Click image to go to Fermi 3 for the source of this and other nuclear cartoons.
“We’ve got 3 reactors, the cores have left the vessel. They’ve burned through the bottom of the vessel. We don’t really know where they are, because the radioactive environment even fries robots that TEPCO’s been trying to send in there. They have been sending very innovative robotic machinery and sensors in there to get a picture, to get a reading, and these things don’t return. We have opened a door to hell that cannot be easily closed – if ever….” — William Boardman, on Reader Supported News.
Although it’s not covered much in the mainstream news, public interest in the problem of continued and possibly increasing radioactive leakage from TEPCO’s Fukushima nuclear disaster has brought a lot of searchers to the Bovine to read past stories we’ve posted on the subject. And of course it’s depressing to just post news of terrible disasters like Fukushima. One has to wonder whether there isn’t something that could be done to improve the situation, rather than just waiting for the released radiation to kill all life in the Pacific ocean, and rain down over North America. Continue reading
“Nothing about the CFIA would surprise me”, said Karen Selick, in a comment on a recent post on The Bovine. Well, here’s another case in point. Why should different, and higher, standards apply for meats being exported to Japan, than for meats sold to Canadians? Do Canadians not matter? Are Japanese export customers more important than Canadians? Is that what the CFIA was thinking? For those who might have wondered, when they read the story in the media a few months ago about the massive recall of meat from XL Foods in Brooks, Alberta, how such a thing could happen in a plant where 40 some CFIA inspectors are on the job, the memo described in the story below may be the answer. However, the report on this scandalous memo is not exactly as “out there” as the original recall story. Merely a few column inches on page 3 of today’s paper.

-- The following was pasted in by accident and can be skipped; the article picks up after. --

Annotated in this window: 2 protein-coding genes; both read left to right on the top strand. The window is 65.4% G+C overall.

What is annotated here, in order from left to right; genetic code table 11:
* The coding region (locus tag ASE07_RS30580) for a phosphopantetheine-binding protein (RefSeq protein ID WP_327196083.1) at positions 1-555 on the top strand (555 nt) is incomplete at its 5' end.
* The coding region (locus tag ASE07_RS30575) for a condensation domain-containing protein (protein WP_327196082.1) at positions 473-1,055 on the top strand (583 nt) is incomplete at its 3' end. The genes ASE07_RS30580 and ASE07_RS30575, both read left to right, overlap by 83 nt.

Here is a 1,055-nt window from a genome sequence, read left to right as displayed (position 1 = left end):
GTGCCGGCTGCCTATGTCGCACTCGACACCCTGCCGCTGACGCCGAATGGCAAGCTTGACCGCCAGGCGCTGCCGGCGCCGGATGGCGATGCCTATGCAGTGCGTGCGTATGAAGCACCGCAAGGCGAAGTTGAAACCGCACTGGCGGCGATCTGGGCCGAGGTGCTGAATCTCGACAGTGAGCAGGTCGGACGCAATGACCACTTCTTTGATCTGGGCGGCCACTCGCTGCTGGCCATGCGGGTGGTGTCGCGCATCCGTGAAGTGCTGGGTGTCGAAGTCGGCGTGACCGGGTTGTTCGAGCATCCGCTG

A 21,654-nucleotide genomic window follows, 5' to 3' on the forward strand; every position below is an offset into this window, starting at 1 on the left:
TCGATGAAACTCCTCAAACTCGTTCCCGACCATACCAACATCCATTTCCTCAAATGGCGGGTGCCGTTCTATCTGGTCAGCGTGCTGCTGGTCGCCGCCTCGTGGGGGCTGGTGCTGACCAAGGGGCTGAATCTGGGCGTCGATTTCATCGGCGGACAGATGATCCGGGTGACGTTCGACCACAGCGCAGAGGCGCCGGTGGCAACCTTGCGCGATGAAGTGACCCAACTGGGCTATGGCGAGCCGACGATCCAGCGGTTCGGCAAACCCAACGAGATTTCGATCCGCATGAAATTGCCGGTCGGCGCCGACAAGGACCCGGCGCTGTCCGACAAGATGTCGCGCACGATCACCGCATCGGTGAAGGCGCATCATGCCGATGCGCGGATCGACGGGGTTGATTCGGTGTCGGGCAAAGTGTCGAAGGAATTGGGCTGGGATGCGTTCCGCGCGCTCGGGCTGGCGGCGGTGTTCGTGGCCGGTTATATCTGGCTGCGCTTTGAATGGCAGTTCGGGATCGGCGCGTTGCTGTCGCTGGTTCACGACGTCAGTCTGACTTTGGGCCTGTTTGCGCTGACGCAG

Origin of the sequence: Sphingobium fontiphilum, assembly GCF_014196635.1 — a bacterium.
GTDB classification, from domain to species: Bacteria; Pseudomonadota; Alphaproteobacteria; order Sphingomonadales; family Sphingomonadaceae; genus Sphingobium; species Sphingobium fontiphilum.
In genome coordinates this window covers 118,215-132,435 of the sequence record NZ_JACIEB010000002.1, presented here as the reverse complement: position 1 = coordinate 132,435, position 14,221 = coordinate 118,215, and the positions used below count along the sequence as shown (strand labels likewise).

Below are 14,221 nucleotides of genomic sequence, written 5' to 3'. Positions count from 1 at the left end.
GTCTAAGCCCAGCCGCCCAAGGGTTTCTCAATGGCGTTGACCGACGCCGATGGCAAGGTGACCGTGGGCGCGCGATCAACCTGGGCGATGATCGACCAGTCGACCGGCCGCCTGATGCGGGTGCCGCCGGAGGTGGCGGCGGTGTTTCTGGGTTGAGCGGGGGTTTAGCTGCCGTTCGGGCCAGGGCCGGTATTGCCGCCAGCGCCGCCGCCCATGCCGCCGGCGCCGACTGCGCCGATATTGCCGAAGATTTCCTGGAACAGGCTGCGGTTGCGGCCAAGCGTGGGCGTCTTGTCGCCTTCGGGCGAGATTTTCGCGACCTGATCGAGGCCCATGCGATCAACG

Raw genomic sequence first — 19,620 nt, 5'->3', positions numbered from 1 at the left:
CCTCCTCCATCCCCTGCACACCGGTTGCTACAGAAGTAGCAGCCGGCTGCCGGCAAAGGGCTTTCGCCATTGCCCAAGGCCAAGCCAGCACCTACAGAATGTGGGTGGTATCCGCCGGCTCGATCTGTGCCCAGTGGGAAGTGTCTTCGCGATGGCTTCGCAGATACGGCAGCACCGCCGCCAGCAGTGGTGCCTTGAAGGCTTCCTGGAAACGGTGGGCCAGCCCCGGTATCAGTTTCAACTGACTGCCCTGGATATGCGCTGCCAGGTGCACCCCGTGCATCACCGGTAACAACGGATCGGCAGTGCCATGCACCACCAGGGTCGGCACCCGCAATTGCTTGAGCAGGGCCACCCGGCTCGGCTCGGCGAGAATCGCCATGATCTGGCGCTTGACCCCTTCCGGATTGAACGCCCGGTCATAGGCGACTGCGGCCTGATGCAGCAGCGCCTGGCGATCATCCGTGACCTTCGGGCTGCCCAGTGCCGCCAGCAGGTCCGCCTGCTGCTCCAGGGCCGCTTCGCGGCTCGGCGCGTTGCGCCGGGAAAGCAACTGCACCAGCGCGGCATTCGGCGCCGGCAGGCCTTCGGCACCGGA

From the Toronto Star newspaper:
“Federal beef inspectors were told to ignore contamination on carcasses being processed for sale to Canadians at the XL Foods plant.
A memo from a Canadian Food Inspection Agency (CFIA) meat hygiene supervisor obtained by CTV News instructed CFIA inspectors to closely examine carcasses being processed for shipment to Japan, but to ignore visible contamination on meat for Canadians.
“Our number 1 priority is to ensure this standard is met with Japan eligible carcasses,” said the memo. Continue reading
Finally, some mention in the mainstream media of potential health risk from Fukushima fallout, be it ever so dismissive:
From Michael Platt in the Calgary Sun:
“There’s no need to panic — probably.
But not knowing whether to shrug or cower over radioactive iodine falling on Calgary as a result of a meltdown in Japan last year has Canada’s top nuclear critic wondering why.
“There’s no need to be concerned, but what you should be concerned about is why the authorities are so quick to dismiss it,” says Dr. Gordon Edwards. Continue reading
From Maggie Koerth-Baker on Boing Boing:
Nuclear Aftershocks is a new FRONTLINE documentary, airing tomorrow, January 17, at 10:00 pm Eastern. Maggie watched an advance screener yesterday. Photo via Boing Boing blog.
“About halfway through Nuclear Aftershocks, a new FRONTLINE documentary about the physical and social fallout of the Fukushima nuclear disaster, it becomes clear that correspondent Miles O’Brien and his production team are really going to piss some people off. In the best possible way. Continue reading
Fukushima Japan is not as far away as we sometimes think:
From the Hella Delicious blog:
Fukushima Japan -- site of recent and probably continuing radiation release
I’m really worried about the levels of radiation and the situation in Japan. The sad thing is there are already high levels of radiation in our world–higher than they were ten years ago at any rate. They come from increased use of cellphones, wireless networks, electrical equipment, medical equipment and other things. Continue reading
From the Kuwait News Agency (KUNA):
“TOKYO, June 15 (KUNA) — Canada has lifted all restrictions on food and animal feed imports from Japan, becoming the first country to withdrew all restrictions on the Japanese food following the March nuclear accident, the Ministry of Agriculture, Forestry and Fisheries said here.
Since April 1, Canada had demanded documents to verify the safety of all products imported from 12 prefectures affected by the nuclear crisis at the Fukushima Daiichi nuclear plant, prohibiting any products from entering into the nation without acceptable documentation or test results.
However, the Canadian Food Inspection Agency removed the controls effective Monday, according to the ministry….” Continue reading